September 25, 2021

I, Science

The science magazine of Imperial College

Try to imagine being unable to distinguish green from blue. What impact would this have on your daily life? For the colour blind, simple things like crossing the street, shopping for clothes or navigating the tube can become extremely complicated. However, this may now be aided by something known as ColorADD. ColorADD is a colour identification system that allows the colour-blind to identify colours using a code. This ‘colour-blind alphabet’, composed of simple, universal shapes (as shown on the pencils in the image above), was created by the Portuguese graphic designer Miguel Neiva during his master’s thesis.

Starting with the idea that most visual communication relies on colours, Neiva realized that colour vision defects are seldom taken into account by graphic designers. Although one-tenth of the male population is affected by colour-blindness, nothing had been done to provide them with a tool that would help them in their everyday life. Neiva started by sending surveys to colour-blindness sufferers across the world. The study revealed that 42% of those surveyed found it hard to fully integrate into society, and 88% had trouble choosing what to wear every day. This led Neiva to create the ColorADD project, aiming to “facilitate colour identification for the colour-blind while contributing to their social integration and welfare, making communication more efficient, responsible and inclusive”.

Creating a graphic code that would be easy to understand and to memorize took eight years of hard work. The system is composed of monochromatic icons that symbolise a range of colours. The basis of this system is the primary colours, represented by three forms that can be mixed together to create a diversity of tones.

Before trying to release and spread his code, Neiva made sure the scientific community approved. He attended conferences including the prestigious World Congress of Colour, which recognised the value of and need for such a system. It was also validated by the College of Medicine of Porto, received the Emerging Design Talent Award from the Royal College of Arts in the UK, and was appointed one of the ‘40 ideas that are going to make a better world’ by Brazil’s Galileu Magazine. Neiva’s goal is to implement his code worldwide.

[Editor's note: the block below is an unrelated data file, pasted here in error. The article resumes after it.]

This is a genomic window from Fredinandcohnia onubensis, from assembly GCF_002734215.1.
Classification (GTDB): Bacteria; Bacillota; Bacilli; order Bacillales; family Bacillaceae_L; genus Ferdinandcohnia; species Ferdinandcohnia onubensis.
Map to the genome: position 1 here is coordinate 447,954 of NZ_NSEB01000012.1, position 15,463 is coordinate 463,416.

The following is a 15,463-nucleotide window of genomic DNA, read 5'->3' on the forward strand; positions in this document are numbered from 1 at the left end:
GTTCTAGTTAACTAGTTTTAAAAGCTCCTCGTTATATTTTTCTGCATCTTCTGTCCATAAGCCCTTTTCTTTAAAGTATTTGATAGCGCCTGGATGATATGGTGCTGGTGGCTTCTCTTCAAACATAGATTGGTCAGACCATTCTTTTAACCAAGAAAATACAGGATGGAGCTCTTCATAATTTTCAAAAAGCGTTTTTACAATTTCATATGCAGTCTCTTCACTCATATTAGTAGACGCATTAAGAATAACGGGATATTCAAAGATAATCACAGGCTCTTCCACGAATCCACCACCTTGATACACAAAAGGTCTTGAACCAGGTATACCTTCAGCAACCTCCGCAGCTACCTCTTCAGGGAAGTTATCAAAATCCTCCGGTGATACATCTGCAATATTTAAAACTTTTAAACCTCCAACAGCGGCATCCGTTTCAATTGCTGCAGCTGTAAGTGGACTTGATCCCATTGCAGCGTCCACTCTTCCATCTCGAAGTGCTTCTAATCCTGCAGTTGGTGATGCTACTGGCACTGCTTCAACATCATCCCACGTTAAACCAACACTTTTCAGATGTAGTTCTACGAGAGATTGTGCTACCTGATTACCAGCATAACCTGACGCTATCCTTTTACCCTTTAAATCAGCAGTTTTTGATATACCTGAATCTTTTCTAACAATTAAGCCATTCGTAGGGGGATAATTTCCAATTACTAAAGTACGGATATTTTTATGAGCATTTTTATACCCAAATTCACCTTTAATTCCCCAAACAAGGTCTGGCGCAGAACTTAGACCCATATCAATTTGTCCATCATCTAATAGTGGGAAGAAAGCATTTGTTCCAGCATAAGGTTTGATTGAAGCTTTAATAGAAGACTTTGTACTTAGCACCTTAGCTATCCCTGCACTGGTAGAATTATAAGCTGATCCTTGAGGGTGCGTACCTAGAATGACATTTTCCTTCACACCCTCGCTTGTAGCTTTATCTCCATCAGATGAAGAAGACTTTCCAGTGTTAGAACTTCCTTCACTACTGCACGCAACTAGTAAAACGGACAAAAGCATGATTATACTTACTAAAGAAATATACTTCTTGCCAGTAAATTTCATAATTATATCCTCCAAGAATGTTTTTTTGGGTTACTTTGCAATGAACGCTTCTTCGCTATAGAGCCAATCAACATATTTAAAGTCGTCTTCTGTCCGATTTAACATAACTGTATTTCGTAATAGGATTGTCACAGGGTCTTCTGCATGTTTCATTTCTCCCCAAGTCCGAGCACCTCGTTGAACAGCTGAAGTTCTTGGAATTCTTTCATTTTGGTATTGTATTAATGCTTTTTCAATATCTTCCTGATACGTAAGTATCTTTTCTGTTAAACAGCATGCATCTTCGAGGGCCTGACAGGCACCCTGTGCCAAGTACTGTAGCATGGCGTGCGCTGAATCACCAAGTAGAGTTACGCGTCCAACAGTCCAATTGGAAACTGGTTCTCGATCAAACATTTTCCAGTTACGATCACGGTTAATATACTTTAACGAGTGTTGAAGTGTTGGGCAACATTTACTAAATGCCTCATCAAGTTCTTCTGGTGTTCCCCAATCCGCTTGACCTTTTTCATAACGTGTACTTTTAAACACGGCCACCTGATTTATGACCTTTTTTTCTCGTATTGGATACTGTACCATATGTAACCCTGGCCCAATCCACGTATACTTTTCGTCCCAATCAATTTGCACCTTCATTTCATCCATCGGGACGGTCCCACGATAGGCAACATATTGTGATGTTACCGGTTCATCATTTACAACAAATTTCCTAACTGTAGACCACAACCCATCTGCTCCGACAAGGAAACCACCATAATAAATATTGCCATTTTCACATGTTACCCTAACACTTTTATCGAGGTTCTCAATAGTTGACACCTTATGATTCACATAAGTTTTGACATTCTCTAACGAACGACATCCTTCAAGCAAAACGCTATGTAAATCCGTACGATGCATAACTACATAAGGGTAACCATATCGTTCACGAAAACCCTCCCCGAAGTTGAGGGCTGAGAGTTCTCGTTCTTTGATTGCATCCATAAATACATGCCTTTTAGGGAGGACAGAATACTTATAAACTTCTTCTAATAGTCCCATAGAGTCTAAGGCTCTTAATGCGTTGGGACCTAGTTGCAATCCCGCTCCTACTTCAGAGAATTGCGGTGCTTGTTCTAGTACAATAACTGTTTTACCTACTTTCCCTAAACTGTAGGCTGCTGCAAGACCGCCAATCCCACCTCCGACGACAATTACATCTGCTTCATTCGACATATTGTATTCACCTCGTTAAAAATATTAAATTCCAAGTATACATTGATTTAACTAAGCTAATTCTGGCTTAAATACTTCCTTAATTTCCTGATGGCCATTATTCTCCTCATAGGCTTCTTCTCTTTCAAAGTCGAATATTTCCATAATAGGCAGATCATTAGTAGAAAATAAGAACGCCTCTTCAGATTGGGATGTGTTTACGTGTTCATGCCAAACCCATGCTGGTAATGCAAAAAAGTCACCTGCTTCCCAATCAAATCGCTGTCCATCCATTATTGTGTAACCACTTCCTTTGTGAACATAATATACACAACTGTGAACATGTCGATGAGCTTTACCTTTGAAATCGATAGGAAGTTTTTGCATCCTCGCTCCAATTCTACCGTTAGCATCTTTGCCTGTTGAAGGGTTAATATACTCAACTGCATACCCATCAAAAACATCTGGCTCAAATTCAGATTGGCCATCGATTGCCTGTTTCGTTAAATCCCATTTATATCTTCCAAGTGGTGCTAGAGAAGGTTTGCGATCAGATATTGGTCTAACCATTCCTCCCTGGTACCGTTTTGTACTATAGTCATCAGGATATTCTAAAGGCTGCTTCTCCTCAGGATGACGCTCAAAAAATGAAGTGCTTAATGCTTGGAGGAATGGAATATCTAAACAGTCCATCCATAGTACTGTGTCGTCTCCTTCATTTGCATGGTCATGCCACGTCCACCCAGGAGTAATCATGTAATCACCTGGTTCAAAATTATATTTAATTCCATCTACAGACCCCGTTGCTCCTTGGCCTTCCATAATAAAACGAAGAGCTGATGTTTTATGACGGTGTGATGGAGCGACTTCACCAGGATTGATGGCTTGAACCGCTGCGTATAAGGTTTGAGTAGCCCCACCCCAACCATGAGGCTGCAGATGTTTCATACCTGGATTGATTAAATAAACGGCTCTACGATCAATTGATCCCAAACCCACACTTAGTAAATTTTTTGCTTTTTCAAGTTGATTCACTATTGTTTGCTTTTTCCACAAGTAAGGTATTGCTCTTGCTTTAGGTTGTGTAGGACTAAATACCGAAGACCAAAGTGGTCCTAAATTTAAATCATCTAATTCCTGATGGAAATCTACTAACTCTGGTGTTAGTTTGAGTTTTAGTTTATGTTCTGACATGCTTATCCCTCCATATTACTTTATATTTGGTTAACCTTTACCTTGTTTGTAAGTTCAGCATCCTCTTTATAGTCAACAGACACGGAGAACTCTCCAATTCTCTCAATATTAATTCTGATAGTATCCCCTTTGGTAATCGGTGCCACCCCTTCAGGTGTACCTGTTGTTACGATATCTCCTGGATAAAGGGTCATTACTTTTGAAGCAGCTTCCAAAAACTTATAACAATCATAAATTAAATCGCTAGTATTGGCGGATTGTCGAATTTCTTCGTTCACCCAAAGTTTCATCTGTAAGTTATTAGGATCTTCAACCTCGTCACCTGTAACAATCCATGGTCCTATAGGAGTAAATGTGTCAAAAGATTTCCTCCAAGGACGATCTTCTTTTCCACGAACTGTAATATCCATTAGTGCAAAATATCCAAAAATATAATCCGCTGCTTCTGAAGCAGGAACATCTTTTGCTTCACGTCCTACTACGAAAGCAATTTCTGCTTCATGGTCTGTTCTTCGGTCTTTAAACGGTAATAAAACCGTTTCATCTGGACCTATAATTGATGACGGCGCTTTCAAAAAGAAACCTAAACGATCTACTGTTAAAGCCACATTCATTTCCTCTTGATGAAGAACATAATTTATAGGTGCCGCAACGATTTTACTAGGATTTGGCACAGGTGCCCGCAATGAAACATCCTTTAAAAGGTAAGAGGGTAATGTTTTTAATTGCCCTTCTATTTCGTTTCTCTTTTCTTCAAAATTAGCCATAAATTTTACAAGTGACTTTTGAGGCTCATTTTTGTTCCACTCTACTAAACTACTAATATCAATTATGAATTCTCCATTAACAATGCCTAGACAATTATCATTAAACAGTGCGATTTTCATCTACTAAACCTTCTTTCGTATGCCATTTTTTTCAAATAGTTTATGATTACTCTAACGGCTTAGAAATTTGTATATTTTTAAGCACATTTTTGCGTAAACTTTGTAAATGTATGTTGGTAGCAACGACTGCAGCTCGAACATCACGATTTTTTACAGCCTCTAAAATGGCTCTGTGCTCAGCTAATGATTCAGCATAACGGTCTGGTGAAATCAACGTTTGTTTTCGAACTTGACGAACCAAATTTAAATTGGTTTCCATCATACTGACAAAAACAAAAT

The possible applications of this code are wide-ranging, especially in aspects of life where colour aids or influences decision-making. Companies in the paint and textile industry have already adopted the ColorADD code for their catalogues and price tags. Nevertheless, Neiva has some priority areas. Accessibility of public transport is one of them, as 50% of travellers use colours to quickly identify their destination. Experiments in this area, including one currently taking place in Porto’s subway to help users navigate, may be rolled out to the public transport systems of London and Sao Paulo in the future. Another area of application is healthcare: the Sao Joao Hospital in Porto is adding the code to coloured bracelets that classify patients (The Manchester Triage), and is also using it on direction signs. The code could also be of a great help for the pharmaceutical labels and products.

The first symptoms of colour-blindness are now being detected at school age. This has led to Neiva becoming particularly committed to the educational aspect of his project, where the possibilities are countless: books, school materials, didactic games… He has created an association to promote the use of his code in the educational system, the only area were ColorADD doesn’t require an operating license.

Ten years after the idea first sparkled in Neiva’s head, the company he created now employs five people and is gaining increasing publicity worldwide. One of the biggest projects ColorADD is currently working on is 2016’s Olympic Games, to be held in Rio de Janeiro, where the colour identification system might be useful for visitor accessibility. The project’s mother country has recently recognised its usefulness further by releasing edited stamps using Neiva’s code. But for Neiva, the best appreciation of his work is by people with colour-blindness themselves: testimony from all over the world arrives daily in his mailbox. Some of this contact is sceptical and even critical, pointing out the difficulties of associating a colour with a sign if you cannot conceptualize the colour, memorising all the figures, and not becoming confused by the orientation.

Yet, even the most critical remarks praise the ColorADD system as the first initiative to fully include the colour-blind in society. The fact that it is a designer and not an ophthalmologist that developed this system shows that initiatives aiming at helping the community can spring from anywhere.

More > See Neiva’s TED talk on ColorADD here.